China purchasing managers index fell 0.8% to 50.4 in October, just above the 50-level signifying expansion, the slowest growth in nearly three years
November 1, 2011
– China's manufacturing remained sluggish in October, with a government industry group reporting the slowest growth in nearly three years, partly due to weak export orders.
The China Federation of Logistics and Purchasing said Tuesday that its monthly purchasing managers index fell an unexpectedly large 0.8 percentage point to 50.4, just above the 50-level that signifies expansion.
It forecast the economy would continue to slow in the last months of the year.
The figure "is consistent with our view that growth is losing steam," UBS economist Wang Tao said in a report. The weakness in export demand was unsurprising, she said, given the ongoing European debt crisis.
A similar survey by HSBC showed a contrary trend, with its PMI rising to 51.0 in October from 49.9 the month before. Though it reported an improvement, HSBC said the figure indicated just a "modest rate of growth."
But the HSBC's more favorable reading may reflect the survey's stronger emphasis on smaller and private companies, Wang said. Such companies have recently been the focus of efforts to relieve credit problems through new lending by banks and other policies aimed at preventing defaults on debts in the manufacturing sector from spreading.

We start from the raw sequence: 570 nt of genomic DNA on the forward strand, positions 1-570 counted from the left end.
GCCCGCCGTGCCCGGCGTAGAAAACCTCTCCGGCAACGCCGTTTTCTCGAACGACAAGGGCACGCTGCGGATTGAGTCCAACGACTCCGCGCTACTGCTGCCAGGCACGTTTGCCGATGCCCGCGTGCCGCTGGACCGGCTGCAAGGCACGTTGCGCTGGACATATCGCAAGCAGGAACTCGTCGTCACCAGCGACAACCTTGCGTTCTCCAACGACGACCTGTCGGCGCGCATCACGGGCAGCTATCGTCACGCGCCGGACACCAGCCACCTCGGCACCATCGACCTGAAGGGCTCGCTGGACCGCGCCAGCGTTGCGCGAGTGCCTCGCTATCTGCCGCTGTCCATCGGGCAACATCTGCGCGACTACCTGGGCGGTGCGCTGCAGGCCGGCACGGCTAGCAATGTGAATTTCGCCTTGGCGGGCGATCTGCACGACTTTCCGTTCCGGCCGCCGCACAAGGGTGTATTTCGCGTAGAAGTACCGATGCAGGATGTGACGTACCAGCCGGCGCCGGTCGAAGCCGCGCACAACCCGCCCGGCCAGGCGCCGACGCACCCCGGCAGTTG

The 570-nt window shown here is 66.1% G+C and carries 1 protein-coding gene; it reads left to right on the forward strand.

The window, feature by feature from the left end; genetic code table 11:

So far, the slowing is a gradual one, with scant signs of a sharp slowdown that might sap growth in other countries looking to China to help drive demand for iron ore, machinery and other goods.
The World Bank forecasts that China's economy will grow a relatively robust 9.3 percent this year. But most economists are forecasting a drop to below 9 percent growth next year, slowed by tight credit aimed at fighting inflation and weak export demand.
In September, China's exports to the 27-nation European Union, China's biggest trading partner, fell 9.7 percent from a year earlier.
The Federation of Logistics and Purchasing said its survey showed a decline both in import and export orders.
"There are clear signs of uncertainty in global markets that are impacting China's economy. The European and U.S. debt crisis has continued to worsen, the global recovery is still weak and unsteady," it said.
China's leaders have pledged to selectively ease tight controls on bank lending and other policies aimed at fighting inflation, to help support growth.
The purchasing managers surveys for October did show significant progress in bringing prices lower, with the purchasing price index falling by more than 10 percentage points to 46.2, well below 50.
Lower prices for raw materials also would help relieve pressures on manufacturers struggling to turn profits at a time of intense price pressure and rising costs.
"Inflation is on track for easing. This provides leeway for Beijing to fine-tune policy to strike a better balance between growth and inflation priorities," said HSBC economist Hongbin Qu.
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